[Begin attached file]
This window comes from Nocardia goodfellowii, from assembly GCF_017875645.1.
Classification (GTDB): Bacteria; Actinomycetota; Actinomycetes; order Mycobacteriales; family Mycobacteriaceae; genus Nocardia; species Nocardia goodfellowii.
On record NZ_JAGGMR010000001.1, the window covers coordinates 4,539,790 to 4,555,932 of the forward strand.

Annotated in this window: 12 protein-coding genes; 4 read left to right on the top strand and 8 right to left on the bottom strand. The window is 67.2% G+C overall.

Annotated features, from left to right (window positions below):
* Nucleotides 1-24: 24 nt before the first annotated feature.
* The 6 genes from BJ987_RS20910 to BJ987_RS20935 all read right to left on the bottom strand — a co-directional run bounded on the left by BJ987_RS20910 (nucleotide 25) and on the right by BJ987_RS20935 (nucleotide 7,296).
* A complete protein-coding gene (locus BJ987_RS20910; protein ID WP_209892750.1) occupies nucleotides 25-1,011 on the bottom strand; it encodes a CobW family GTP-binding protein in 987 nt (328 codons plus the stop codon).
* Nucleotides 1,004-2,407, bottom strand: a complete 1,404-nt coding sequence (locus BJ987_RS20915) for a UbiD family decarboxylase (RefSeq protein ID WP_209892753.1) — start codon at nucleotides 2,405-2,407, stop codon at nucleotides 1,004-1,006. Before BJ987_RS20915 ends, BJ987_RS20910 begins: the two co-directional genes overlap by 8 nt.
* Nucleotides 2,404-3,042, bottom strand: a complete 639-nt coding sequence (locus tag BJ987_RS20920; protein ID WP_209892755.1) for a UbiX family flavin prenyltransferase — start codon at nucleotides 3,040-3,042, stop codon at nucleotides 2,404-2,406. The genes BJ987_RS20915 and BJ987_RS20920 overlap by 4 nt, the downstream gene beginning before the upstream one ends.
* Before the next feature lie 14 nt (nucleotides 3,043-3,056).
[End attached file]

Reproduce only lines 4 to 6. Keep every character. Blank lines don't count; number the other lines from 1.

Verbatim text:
Annotated in this window: 12 protein-coding genes; 4 read left to right on the top strand and 8 right to left on the bottom strand. The window is 67.2% G+C overall.

Annotated features, from left to right (window positions below):
* Nucleotides 1-24: 24 nt before the first annotated feature.